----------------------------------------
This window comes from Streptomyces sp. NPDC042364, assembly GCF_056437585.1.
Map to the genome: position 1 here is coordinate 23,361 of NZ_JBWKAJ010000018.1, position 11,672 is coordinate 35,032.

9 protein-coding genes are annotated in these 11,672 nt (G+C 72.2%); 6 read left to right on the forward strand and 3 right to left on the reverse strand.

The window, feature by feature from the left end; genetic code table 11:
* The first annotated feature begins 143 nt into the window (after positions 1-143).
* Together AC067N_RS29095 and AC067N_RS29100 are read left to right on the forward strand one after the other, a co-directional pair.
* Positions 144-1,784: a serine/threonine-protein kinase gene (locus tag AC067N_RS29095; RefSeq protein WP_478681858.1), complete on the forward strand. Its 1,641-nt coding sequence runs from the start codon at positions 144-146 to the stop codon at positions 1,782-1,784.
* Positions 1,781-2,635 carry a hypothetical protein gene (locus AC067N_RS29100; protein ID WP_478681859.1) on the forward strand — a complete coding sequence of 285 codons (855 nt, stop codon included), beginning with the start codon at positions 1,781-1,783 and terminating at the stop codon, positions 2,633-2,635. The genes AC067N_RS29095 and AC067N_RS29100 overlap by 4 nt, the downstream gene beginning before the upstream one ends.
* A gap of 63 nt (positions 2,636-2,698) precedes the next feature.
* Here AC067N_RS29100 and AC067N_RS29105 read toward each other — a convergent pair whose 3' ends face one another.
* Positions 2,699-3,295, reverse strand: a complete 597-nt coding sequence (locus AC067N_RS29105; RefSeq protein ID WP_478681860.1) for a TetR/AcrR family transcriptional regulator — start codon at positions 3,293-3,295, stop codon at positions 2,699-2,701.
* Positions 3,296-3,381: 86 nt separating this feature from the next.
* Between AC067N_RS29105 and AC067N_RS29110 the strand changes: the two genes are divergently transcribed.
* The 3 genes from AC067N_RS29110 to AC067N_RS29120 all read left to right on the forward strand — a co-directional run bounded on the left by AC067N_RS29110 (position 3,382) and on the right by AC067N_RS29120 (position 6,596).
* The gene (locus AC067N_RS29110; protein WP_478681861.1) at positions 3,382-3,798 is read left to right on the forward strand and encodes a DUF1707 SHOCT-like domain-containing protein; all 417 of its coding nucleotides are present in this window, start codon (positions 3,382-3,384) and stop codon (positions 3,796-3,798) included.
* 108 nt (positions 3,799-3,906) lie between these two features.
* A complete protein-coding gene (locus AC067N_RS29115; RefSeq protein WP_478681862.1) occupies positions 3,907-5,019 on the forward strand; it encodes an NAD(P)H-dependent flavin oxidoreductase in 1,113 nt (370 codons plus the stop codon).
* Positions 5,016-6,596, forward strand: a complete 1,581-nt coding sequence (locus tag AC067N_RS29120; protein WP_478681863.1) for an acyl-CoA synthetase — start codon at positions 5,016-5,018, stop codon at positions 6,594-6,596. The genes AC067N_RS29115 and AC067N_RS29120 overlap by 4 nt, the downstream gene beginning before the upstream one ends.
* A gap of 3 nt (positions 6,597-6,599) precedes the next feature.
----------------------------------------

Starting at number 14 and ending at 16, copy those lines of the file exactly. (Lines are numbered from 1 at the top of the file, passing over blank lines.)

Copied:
* The 3 genes from AC067N_RS29110 to AC067N_RS29120 all read left to right on the forward strand — a co-directional run bounded on the left by AC067N_RS29110 (position 3,382) and on the right by AC067N_RS29120 (position 6,596).
* The gene (locus AC067N_RS29110; protein WP_478681861.1) at positions 3,382-3,798 is read left to right on the forward strand and encodes a DUF1707 SHOCT-like domain-containing protein; all 417 of its coding nucleotides are present in this window, start codon (positions 3,382-3,384) and stop codon (positions 3,796-3,798) included.
* 108 nt (positions 3,799-3,906) lie between these two features.